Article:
Simple Things: The Best of Old and New

I like simple things and sometimes pine for simpler times. That said, the realist in me knows that even times past weren’t all that simple, but there will always be a part of me that likes to imagine they were. We could all use a little more simple these days.

Rapid wire

The “Rapid Wire” cashier system.

When I was a kid, I loved to sit with my grandfather as he told me of how he worked in a store back in the late 1920s and early 30s.There were no credit card machines, or even a cash register. There was a teller with a scratch pad & pencil, and a pulley system with a can on it. The teller would do the math, take the payment, put it in the can and then pull the cord to send the money to the cashier. The cashier would make change, write the receipt, and send it back to the teller. It all conjured up images in my seven year old head of the Rube Goldberg-style contraptions I used to see when I watched The Little Rascals. I loved those shows as a kid. And I loved to hear about and dream about the “old days.”

But over time I’ve learned that what I really love is a mix of old and new. I like to consider myself a forward-looking guy, and what I’ve come to appreciate over the years are hybrid solutions that blend the best of the eras. Taking something from the past and adding some modern touches doesn’t always work. Sometimes you need a complete overhaul or new invention. Anyone who remembers the huge battery packs you used to have to carry around with your “car phone” in the mid-1980s will echo the sentiment that sometimes you just need to start from scratch. But the subtle blend of old and new, that works, is what makes “classics.” And those are the simple things I love.

So, occasionally, I’m going to share some of my favorite things that, to me, blend old and new to form simple things. Sure, I love my Macbook Pro with retina display. And my iPhone. But sometimes a really nice old-school notebook with a nice new pen is a much better combination to gather my thoughts. So be on the lookout for upcoming posts that start with “Simple Things: ___________.”

In the mean time, what are some simple things you love that blend the best of old and new? Leave a comment below or tweet it to me @DanielHayes.

SLT073: Simplifying Simple Life Together

Okay, folks. We had intended this episode to be more of a “finality”. It was supposed to be more of a “farewell” episode and post. But the truth is, we’re having trouble with this because Simple Life Together is such a big part of our life. If it sounds like we’re waffling a bit, that’s because…well, we are!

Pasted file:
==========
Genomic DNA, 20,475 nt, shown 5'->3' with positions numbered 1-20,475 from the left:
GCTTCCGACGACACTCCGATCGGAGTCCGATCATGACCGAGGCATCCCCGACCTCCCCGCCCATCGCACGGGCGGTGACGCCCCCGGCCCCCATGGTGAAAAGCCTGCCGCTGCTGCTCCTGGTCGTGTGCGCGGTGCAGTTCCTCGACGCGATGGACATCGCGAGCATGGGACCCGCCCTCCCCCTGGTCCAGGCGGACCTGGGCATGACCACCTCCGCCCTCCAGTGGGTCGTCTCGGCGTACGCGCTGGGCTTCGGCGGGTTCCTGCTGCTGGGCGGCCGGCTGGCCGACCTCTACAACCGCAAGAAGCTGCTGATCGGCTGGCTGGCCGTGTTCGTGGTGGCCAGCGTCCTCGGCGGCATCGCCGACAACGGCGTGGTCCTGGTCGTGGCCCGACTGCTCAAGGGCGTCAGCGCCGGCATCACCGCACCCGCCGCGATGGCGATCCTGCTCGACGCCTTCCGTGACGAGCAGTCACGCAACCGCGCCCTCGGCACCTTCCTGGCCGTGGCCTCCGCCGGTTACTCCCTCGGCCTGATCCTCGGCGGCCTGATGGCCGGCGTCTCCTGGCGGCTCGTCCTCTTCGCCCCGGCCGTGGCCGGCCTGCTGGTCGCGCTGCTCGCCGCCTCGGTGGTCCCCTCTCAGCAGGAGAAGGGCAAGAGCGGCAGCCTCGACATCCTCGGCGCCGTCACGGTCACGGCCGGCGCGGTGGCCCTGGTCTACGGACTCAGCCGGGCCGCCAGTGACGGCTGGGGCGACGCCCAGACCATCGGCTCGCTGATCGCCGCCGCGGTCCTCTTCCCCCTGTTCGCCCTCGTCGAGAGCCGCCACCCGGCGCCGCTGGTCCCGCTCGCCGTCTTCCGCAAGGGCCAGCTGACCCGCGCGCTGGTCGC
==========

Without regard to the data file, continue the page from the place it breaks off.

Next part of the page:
So I guess you could say that we’re simplifying Simple Life Together. We should just jump right into the dirty work and break it all down for you…  Read More…


SLT072: How Do You Define Work Life Balance?

Vanessa was getting ready to throw away a magazine (because of course, she practices the “one in one out rule“) and the headline on the cover was: The Balanced Life! She told me that she paused for a moment and thought, “Do I have balance?” We hear so much about it, but how do we define work life balance?

What does it really mean? Can we really achieve a balanced life? And so we got to talking about balance for a while, and thought we’d explore that a little more…. (Read more…)


Simplifying Your Playroom: Why Taking Away My Children’s Toys Doesn’t Make Me The Grinch

This is a guest post from Cheryl and Jean-Francois Moreau of Revive.
In the fight against clutter there is an army that is hard to conquer. They’re big, noisy, relentless and…plastic. Yes, plastic. Parents can hardly remember a time when they could walk carefree through their living room without feeling like maneuvering through a minefield, calculating every step to avoid the painful *crunch* of a toy underfoot. But what are all of these toys and where did they come from? A more practical question still is how can we reduce them without causing a meltdown?

Toy Marketers Are Geniuses

Before we blame our kids for the explosion of toys in our homes we need to look to the causes, which include ourselves—the parents (who likely either purchased or accepted these toys in the first place); as well as well-meaning family and friends, a barrage of gift-centric holidays and society in general for pushing the message that more toys will make happier kids. Toys are marketed to fill a perceived need, the key word being perceived. How many of us, after your children appear bored, think that buying them a new toy will solve the problem? We stroll through the aisles looking at toys that claim to bring “hours of enjoyment” or “stimulate creativity in your child”, and shell out our hard-earned cash banking on the promises we read. Unfortunately, most of the time the toys will barely pique their interest, only to be banished to the toy-box—or “the pit” as I affectionately call it. We must acknowledge that we are part of the problem in order to stop the cycle of consumerism. This is not a guilt-trip. Marketers spend millions of dollars every year in order to get kids wanting more toys and convincing parents to buy them. But here’s the secret they’ll never tell you: your kids can live with less.